More Local Tales of Police Brutality

September 2010

It's getting to the point where you have to wonder whether ordinary people are a little afraid of the Denver-area cops who are supposed to protect them. Two more cases alleging police brutality made the headlines today, including one involving, yet again, the Denver Police Department.

Rohit Mukherjee claims that officer Abbegayle Dorn and two male officers, who were responding to a noise complaint in April, used excessive force in breaking up a party. Dorn, who appeared in 2008 on American Gladiators, a show where contestants engage in entertaining combat, allegedly choked Mukherjee by pushing his neck to the door after he hesitated to come out in the hallway and then forced him to the ground face first, dragged him on his face, and then stood on his ankle, according to CBS4. When partygoers took pictures and video with their phones, the suit claims, Dorn took them and destroyed them in a bowl of water. Among other claims, Mukherjee, who is of Indian descent, claims an unnamed officer at the Denver County Jail called him a "[expletive] Arab." Police tell The Denver Post that an internal investigation is underway, declining further comment.

A second CBS4 story highlights another brutality lawsuit against the Arapahoe County Sheriff's Office. Diann Lindquist, a lawyer, alleges that in 2008 she was wrongly arrested and beaten with a flashlight after she was in handcuffs, an incident that caused permanent injuries to her wrist. Lindquist was arrested at a dinner party in Centennial when two people started yelling at each other. Lindquist says deputies confronted her at the time, accusing her of being drunk. "A person would normally scream for the police if they were being assaulted. The problem is since it was the police who were assaulting me, I didn't know who to scream for," she says, adding that she was found not guilty in a criminal trial for disorderly conduct interfering with an investigation.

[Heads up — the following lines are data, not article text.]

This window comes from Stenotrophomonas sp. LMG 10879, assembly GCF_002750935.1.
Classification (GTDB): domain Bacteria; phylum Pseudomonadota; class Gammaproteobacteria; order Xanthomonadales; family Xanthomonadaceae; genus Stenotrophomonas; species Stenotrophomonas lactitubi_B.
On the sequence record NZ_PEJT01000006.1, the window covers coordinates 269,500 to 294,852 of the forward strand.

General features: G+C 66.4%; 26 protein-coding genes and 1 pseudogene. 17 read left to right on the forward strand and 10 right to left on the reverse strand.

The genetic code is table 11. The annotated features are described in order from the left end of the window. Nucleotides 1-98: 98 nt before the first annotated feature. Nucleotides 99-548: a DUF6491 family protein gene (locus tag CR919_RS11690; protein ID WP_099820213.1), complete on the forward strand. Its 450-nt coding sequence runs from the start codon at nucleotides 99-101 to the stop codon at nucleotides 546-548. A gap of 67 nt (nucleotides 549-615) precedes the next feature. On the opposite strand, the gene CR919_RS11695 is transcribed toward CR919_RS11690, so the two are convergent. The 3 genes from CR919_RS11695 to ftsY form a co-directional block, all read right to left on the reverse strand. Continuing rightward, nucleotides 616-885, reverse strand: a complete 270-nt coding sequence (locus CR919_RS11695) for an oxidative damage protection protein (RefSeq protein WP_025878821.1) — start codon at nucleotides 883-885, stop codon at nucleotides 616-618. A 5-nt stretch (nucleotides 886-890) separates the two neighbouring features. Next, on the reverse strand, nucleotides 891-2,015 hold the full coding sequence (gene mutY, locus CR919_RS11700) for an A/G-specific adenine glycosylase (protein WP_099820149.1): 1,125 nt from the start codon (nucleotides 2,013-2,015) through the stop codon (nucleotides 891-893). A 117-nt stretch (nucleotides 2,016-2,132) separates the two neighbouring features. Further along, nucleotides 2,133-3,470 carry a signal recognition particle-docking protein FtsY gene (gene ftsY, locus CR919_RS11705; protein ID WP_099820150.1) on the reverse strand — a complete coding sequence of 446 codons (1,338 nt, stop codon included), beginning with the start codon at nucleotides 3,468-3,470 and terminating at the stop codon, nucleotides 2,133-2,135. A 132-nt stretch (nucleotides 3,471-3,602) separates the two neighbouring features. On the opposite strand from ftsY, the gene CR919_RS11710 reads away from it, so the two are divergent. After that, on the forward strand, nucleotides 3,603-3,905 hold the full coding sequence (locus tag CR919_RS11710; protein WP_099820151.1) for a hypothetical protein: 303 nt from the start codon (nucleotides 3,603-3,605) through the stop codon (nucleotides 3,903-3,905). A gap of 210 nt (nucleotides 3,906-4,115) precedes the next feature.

Westword last week analyzed the trend of alleged police brutality, noting that while Denver may be at the top of the national list for excessive force complaints, the incidents may be part of a widespread upward trend in police violence against suspects.